Vaping brands eye Asia as the US cuts back on e-cigarettes
Asia has looser tobacco regulations with some countries having more than twice the number of smokers of the US
Tokyo/Hong Kong — Juul Labs, the e-cigarette pioneer grappling with negative publicity and government crackdowns in the US, is setting its sights on Asia, home to half the world’s smokers.
Juul, in recent months, has begun selling its vaping devices in South Korea, Indonesia and the Philippines, and is looking into entering more markets in the region. Asia — with looser tobacco regulations and favourable tax treatments, as well as high cigarette sales volume — has been a lucrative alternative for tobacco giants suffering from falling smoking rates and slowing growth opportunities in developed countries.
“Given the volume of smokers, we view Asia as a high-priority region for the company,” Ken Bishop, Singapore-based regional head for Juul, said in an interview on August 22. “What we see is that smokers are very interested in these products. The consumer demand is super-high.”
The shift towards Asia comes as the vaping industry faces widespread attack in the US, especially for its appeal among young people. The US surgeon-general has called vaping an “epidemic” and the Food and Drug Administration (FDA) has been investigating the safety of e-cigarettes after reports of seizures. The pressure is increasing after the Centres for Disease Control and Prevention (CDC) said on August 30 that it was investigating more than 200 possible cases of severe lung illness linked to e-cigarette use in 25 states, including one death.
According to the Huffington Post, Michigan has reportedly announced a state-wide ban of all flavoured e-cigarettes, including sweet, fruity and menthol varieties.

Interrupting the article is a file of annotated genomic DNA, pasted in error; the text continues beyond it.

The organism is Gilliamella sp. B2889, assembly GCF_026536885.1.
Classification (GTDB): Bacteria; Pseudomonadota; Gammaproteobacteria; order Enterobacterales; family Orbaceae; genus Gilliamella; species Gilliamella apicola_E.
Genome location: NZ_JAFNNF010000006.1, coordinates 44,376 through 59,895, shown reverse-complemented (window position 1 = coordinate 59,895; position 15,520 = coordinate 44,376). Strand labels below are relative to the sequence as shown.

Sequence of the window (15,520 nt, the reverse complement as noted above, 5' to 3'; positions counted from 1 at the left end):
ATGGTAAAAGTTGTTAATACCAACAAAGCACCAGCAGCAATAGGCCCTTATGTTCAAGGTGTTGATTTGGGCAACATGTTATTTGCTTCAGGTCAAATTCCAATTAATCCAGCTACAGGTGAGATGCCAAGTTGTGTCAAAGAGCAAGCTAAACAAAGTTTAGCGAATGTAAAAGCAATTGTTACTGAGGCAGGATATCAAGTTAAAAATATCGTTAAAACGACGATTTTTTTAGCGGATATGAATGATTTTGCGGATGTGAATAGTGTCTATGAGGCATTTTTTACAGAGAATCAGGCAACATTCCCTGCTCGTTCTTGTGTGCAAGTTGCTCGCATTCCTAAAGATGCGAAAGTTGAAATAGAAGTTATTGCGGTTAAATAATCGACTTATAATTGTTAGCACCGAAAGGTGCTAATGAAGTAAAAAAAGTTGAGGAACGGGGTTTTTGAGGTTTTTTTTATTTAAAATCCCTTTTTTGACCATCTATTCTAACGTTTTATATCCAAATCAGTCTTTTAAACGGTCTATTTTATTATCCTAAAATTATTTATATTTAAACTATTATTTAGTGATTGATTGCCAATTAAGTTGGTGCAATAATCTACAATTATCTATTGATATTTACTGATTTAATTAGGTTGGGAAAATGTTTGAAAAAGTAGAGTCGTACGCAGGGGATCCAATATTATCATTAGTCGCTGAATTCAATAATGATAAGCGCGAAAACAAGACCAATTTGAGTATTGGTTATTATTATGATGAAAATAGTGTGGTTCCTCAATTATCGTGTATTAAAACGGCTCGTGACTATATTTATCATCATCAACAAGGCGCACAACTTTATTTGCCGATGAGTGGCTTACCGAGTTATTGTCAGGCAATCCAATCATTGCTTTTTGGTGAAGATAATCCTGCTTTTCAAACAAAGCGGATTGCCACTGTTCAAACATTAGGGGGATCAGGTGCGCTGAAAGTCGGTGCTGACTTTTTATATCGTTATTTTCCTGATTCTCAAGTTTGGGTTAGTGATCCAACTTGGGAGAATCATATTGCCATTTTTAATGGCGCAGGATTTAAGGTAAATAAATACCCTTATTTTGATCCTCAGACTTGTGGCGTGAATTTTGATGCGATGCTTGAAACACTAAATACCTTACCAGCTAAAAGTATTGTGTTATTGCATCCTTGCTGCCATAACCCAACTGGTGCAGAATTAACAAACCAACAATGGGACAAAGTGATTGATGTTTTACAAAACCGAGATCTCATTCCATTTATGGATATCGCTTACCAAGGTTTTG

Many of the countries in Asia are struggling to curb their smoking epidemics — and now they are facing an aggressive onslaught of new productsMary Assunta, senior policy adviser for the Southeast Asia Tobacco Control Alliance
Juul, one of Silicon Valley’s most valuable privately held companies, has made efforts to address the criticism, saying in November that it would stop the sale of some fruit-flavored products in retail stores. Last week, CEO Kevin Burns urged non-smokers not to start vaping, saying they weren’t Juul’s target customer.
Juul’s vaping products remain popular as the adoption of e-cigarettes surges. Alternative smoking products are emerging as a crucial part of tobacco companies’ survival strategy. As global demand for traditional smokes fades, Big Tobacco is counting on products that it says can help smokers ease off cigarettes. That’s one reason behind the recent disclosure that Philip Morris and Altria, which has a 35% stake in Juul, are considering a merger.
Going into Asia won’t be easy for Juul. It means navigating a maze of different smoking cultures, socio-economic levels and regulatory regimes across a slew of countries at various stages of development. Some countries, such as Singapore and Thailand, ban e-cigarettes, while others are considering restrictions.
“Many of the countries in Asia are struggling to curb their smoking epidemics — and now they are facing an aggressive onslaught of new products,” said Mary Assunta, senior policy adviser for the Southeast Asia Tobacco Control Alliance.
Further complicating matters is the possible Philip Morris-Altria combination. A recoupling of the two giants could be a blessing or a curse for Juul. Philip Morris’s wide distribution channel could help Juul expand faster in Asia, but analysts aren’t so sure how Philip Morris might treat a potential competitor to its IQOS alternative smoking device, which got its start in Asia and has done well in the region.